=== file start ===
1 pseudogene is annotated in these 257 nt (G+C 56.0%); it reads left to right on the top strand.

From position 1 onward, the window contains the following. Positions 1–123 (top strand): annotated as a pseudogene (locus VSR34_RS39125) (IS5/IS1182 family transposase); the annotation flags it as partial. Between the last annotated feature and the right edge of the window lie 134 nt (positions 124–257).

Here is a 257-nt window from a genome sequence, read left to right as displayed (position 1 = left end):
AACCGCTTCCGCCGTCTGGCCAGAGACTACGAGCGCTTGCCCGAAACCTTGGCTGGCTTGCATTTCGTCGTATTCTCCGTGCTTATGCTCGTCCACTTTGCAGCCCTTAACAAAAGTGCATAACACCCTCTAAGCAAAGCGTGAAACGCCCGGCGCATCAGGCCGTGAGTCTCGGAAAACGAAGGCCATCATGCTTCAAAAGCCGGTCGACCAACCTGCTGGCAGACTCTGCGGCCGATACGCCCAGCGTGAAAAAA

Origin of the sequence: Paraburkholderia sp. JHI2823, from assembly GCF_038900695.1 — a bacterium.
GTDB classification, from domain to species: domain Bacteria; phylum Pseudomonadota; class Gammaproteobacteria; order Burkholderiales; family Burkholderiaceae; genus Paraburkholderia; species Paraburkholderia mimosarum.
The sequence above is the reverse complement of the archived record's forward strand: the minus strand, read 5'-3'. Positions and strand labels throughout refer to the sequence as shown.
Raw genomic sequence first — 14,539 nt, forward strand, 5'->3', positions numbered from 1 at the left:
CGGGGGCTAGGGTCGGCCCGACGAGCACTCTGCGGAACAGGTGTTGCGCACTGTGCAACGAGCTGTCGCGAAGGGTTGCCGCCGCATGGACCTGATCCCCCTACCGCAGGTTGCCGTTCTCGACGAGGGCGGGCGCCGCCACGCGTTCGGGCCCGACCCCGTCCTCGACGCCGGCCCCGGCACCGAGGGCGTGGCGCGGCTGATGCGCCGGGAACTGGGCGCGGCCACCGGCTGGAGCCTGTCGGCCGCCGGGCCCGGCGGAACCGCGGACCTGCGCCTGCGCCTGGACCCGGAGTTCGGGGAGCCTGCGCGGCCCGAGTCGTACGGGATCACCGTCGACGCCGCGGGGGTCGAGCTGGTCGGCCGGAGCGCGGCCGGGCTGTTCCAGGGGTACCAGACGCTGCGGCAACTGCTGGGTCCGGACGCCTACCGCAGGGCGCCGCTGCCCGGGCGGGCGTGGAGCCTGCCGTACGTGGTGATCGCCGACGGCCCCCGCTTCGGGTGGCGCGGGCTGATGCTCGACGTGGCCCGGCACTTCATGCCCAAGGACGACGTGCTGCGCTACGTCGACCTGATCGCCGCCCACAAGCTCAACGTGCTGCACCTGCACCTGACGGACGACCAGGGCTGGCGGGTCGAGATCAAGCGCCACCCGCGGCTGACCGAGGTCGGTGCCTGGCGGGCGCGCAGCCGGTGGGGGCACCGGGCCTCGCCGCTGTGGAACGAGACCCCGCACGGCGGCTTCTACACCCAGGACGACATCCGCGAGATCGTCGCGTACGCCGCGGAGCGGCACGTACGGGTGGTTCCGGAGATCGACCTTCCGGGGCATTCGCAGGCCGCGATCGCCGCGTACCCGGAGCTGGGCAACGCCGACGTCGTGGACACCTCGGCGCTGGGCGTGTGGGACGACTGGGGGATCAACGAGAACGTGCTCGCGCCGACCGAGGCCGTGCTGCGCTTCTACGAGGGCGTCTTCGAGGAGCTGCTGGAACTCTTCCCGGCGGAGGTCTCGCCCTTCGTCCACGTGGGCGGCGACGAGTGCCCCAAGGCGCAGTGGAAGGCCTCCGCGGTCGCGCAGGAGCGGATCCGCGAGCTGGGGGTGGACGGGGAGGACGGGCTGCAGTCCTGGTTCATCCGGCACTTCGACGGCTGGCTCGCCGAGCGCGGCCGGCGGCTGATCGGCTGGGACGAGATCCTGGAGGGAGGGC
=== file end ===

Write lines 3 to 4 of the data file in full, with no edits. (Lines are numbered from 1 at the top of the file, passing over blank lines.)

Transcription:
Here is a 257-nt window from a genome sequence, read left to right as displayed (position 1 = left end):
AACCGCTTCCGCCGTCTGGCCAGAGACTACGAGCGCTTGCCCGAAACCTTGGCTGGCTTGCATTTCGTCGTATTCTCCGTGCTTATGCTCGTCCACTTTGCAGCCCTTAACAAAAGTGCATAACACCCTCTAAGCAAAGCGTGAAACGCCCGGCGCATCAGGCCGTGAGTCTCGGAAAACGAAGGCCATCATGCTTCAAAAGCCGGTCGACCAACCTGCTGGCAGACTCTGCGGCCGATACGCCCAGCGTGAAAAAA